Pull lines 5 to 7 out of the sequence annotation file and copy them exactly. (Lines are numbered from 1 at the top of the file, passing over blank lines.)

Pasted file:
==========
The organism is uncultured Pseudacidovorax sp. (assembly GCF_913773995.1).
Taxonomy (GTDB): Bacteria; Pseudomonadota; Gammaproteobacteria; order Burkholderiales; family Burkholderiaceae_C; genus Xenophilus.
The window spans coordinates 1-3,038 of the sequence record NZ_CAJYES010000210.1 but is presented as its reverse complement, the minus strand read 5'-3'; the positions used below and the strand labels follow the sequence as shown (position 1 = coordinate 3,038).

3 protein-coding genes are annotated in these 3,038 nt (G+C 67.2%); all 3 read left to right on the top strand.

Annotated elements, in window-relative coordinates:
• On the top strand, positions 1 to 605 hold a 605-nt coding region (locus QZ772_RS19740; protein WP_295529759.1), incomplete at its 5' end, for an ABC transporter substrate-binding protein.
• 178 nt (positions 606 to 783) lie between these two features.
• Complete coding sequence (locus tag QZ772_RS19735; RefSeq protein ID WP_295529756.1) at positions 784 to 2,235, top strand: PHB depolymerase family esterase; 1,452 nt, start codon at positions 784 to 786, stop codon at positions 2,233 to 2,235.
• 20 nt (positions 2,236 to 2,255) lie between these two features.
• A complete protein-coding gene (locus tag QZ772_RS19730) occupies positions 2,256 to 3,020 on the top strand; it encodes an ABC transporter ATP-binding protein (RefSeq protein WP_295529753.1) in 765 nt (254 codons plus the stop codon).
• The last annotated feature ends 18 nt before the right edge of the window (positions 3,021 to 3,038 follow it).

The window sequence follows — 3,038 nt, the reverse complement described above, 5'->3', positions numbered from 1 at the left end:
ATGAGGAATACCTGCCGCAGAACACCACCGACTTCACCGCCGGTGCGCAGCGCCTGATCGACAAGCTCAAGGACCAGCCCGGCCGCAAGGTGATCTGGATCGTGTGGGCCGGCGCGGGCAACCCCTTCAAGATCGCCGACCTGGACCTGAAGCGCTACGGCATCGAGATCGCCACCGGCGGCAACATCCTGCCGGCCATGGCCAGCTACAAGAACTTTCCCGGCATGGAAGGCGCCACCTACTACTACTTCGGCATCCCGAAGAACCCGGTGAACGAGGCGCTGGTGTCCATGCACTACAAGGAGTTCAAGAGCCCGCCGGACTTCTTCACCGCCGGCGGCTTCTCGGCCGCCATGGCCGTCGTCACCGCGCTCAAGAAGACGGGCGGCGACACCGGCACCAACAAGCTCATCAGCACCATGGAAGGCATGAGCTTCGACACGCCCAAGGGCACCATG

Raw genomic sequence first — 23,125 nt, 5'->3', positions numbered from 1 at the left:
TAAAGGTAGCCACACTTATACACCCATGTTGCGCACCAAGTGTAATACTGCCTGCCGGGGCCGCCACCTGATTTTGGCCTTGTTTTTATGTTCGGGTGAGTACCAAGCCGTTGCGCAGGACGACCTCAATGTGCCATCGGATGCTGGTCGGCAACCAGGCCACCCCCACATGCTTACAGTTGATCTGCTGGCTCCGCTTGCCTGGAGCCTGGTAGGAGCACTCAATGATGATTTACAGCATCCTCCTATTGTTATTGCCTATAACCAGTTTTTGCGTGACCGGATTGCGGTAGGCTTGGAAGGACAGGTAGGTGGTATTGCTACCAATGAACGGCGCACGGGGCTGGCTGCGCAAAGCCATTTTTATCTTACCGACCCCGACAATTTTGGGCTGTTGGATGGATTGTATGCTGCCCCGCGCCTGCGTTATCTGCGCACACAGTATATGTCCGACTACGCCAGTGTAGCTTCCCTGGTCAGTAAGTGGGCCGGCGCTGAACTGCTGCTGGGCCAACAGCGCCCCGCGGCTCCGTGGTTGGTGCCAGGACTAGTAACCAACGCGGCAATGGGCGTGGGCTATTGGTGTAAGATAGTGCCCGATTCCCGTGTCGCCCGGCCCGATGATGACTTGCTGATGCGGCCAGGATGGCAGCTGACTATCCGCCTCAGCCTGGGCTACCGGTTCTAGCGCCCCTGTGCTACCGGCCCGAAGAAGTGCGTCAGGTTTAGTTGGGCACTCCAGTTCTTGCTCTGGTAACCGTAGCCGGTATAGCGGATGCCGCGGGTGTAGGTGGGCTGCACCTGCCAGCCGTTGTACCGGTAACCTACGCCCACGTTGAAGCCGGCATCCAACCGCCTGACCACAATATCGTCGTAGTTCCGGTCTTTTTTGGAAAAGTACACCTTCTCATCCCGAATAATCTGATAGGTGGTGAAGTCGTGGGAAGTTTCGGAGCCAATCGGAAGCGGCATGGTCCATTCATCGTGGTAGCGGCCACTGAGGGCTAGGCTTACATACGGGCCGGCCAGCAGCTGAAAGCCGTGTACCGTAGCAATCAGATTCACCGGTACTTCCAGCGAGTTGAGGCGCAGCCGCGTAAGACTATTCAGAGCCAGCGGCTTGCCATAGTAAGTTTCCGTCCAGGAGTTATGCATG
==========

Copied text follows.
Annotated elements, in window-relative coordinates:
• On the top strand, positions 1 to 605 hold a 605-nt coding region (locus QZ772_RS19740; protein WP_295529759.1), incomplete at its 5' end, for an ABC transporter substrate-binding protein.
• 178 nt (positions 606 to 783) lie between these two features.